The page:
Yes, it’s definitely true. Especially with bacon.
I’ve already explained how ants are actually antdroids amassing an army to destroy the Earth. So on this level, eating them helps to deplete the numbers just a little bit (although this is probably futile).
However, eating ants is actually quite beneficial on a nutritional level too.
A large chunk of the world’s population already get much of their dietary protein from insects, and that could be coming to a country near you sooner than you think. In fact, the Dutch government has recently invested €1m into research and legislation for commercial
insect mini-livestock farming. With the economy in the state it is, insect protein is starting to look like a more cost-effective venture than traditional livestock farming.
There’s more to it than that, though. Ants are particularly good.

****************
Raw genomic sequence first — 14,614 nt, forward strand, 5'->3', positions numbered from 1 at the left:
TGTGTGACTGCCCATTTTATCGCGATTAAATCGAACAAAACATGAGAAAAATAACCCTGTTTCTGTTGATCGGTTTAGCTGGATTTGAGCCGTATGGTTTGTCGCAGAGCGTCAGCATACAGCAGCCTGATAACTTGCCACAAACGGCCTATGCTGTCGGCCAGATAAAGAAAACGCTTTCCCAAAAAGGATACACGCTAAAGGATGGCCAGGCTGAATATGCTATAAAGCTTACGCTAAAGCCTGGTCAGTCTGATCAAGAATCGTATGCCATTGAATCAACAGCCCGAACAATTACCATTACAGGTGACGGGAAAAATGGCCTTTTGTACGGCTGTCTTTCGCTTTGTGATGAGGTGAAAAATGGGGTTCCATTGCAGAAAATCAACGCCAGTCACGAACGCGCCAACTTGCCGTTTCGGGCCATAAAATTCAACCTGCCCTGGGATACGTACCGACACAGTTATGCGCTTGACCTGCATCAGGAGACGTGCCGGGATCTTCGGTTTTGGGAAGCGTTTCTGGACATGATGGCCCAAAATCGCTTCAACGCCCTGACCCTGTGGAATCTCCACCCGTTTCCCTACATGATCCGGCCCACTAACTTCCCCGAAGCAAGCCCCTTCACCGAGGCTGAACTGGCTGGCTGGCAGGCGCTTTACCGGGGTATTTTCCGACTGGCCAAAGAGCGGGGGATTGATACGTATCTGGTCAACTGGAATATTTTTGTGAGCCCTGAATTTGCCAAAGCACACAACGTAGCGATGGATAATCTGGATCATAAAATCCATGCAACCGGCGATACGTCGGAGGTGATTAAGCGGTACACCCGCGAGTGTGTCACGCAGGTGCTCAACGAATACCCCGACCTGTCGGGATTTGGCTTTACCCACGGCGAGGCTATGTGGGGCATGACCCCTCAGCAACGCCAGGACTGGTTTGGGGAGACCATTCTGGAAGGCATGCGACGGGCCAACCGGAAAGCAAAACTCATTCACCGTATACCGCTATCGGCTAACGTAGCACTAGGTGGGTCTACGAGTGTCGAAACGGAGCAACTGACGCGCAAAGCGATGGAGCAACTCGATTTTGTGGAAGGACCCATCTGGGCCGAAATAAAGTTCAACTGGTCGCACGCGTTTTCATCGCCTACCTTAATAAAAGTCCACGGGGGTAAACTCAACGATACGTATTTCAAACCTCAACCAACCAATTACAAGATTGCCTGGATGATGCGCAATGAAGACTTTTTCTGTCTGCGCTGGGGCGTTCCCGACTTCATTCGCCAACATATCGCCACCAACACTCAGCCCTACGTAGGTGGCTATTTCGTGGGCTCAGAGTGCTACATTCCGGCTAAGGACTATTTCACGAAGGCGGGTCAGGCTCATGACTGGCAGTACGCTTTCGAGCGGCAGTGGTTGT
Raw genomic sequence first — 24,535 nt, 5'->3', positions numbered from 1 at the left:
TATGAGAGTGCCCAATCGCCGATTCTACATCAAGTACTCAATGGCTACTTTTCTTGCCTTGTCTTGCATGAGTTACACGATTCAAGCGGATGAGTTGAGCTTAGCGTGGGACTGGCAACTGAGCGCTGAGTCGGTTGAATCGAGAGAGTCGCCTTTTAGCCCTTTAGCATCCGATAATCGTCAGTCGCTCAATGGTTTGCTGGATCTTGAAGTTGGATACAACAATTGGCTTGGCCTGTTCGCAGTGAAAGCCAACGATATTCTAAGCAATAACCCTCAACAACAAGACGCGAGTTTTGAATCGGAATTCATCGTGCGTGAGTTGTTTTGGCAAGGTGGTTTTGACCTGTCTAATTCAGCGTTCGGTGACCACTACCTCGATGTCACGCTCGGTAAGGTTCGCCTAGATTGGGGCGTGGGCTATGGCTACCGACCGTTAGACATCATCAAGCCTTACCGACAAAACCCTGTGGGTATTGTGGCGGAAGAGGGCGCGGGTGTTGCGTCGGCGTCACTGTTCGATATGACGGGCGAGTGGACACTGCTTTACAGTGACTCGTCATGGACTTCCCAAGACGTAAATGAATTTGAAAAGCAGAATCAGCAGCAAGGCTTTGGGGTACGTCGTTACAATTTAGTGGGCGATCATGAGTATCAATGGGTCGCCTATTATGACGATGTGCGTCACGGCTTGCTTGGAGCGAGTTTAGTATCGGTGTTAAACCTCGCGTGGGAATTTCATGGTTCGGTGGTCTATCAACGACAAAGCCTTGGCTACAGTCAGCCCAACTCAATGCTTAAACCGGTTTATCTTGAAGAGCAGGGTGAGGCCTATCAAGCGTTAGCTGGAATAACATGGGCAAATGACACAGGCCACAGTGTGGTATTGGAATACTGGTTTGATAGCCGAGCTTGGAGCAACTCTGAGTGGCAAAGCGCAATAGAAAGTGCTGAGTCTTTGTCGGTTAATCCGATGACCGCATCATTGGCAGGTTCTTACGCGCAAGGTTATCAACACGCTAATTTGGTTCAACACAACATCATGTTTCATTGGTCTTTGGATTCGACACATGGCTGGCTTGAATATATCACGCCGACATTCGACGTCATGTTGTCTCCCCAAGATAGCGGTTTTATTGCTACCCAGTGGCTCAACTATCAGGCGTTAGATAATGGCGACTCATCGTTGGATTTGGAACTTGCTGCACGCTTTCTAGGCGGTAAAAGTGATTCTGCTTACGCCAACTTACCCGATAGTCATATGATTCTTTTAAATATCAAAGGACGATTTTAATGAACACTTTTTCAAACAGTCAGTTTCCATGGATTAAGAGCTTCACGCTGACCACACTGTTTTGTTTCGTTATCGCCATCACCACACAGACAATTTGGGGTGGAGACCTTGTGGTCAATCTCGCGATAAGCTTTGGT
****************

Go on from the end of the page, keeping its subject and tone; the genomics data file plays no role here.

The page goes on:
Ants come equipped with formic acid, which they use for two purposes. Firstly it is used as poison – a defence mechanism against predators. (It’s not toxic to humans in small quantities though, and is in fact used as a preservative for livestock feed.) Secondly, it is used to turn sugars into biofuel to fuel the antdroid components and drive the colony. The linked Telegraph article above describes the chemical process by which these sugars are turned into fuel. It involves acid, alcohol and salt. The ants use their formic acid reserves for this purpose; they collect sugars from aphids and whatever other sources they come across; and the alcohol they produce in the nest by growing chambers of yeast-like fungus which ferments alcohol for them.
When you fry an ant with some bacon, what you are effectively doing is half-completing this chemical reaction by heating sugars (from the ant and the food), formic acid (from the ant), and salt (from the bacon) to generate the basis of their sugar-based biofuel.
In this semi-bonded state, the sugar fuel is easily metabolised and very good for human consumption in the same way as Lucozade and other performance-enhancing energy drinks.